quencies. If a frequency sweep is performed slowly enough then at the end of the process all the nuclei will be "inverted." The confounding thing, says Grandinetti, is that for decades adiabatic sweeps worked in many situations, even though the mathematics predicted that they should not have. Solving this mystery, Grandinetti and his colleagues turned to a new mathematical framework, called "superadiabaticity" that was discovered in the late 1980s by Michael Berry, a mathematical physicist at University of Bristol, but largely unappreciated until now.
The difference between the two processes is represented in the equations, and the upshot, says Grandinetti, is that now scientists have the correct mathematical framework to work with. This can help them design ways to better control MRI inversions and get more information out of MRI scans.
"We were just viewing the problem wrongly," says Grandinetti, who conducted the research in collaboration with his colleagues Michael Deschamps and Dominique Massiot at the National Center for Scientific Research (CNRS) in France and Gwendal Kervern, Guido Pintacuda, and Lyndon Emsley the University of Lyon in France.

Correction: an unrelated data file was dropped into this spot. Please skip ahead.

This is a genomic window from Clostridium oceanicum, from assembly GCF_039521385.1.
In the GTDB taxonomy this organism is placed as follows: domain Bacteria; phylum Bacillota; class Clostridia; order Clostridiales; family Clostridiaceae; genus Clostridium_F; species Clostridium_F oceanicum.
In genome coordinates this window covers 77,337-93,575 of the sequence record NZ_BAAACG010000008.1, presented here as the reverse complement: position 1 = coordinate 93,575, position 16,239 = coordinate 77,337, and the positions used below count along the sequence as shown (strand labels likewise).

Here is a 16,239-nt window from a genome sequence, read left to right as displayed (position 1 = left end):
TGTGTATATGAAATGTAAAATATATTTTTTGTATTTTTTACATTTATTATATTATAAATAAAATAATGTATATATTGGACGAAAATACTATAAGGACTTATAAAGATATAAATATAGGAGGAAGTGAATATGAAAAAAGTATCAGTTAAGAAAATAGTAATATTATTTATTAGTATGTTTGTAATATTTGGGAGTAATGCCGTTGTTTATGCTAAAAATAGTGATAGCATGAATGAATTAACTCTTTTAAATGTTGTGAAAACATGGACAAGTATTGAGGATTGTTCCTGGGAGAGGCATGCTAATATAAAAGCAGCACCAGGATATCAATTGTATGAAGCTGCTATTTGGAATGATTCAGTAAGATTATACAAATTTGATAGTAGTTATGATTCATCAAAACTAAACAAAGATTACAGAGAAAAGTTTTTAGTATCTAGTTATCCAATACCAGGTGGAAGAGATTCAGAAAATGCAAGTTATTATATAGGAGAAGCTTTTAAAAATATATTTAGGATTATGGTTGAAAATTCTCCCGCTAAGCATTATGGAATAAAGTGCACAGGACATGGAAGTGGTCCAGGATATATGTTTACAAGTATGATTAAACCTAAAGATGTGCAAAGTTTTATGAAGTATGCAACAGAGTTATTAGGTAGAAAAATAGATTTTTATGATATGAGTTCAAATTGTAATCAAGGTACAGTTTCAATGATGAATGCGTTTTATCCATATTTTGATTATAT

"It is exciting because everyone missed this simple explanation," adds Grandinetti.
Grandinetti hopes to incorporate the algorithm into software for controlling MRI scans, where it would boost image resolution. One day, it might even help these instruments obtain signals from objects located outside of a magnet. Scientists, he adds, could also use superadiabaticity to exert better control over atoms for quantum computing, and to make more precise structural studies of complex biological molecules.
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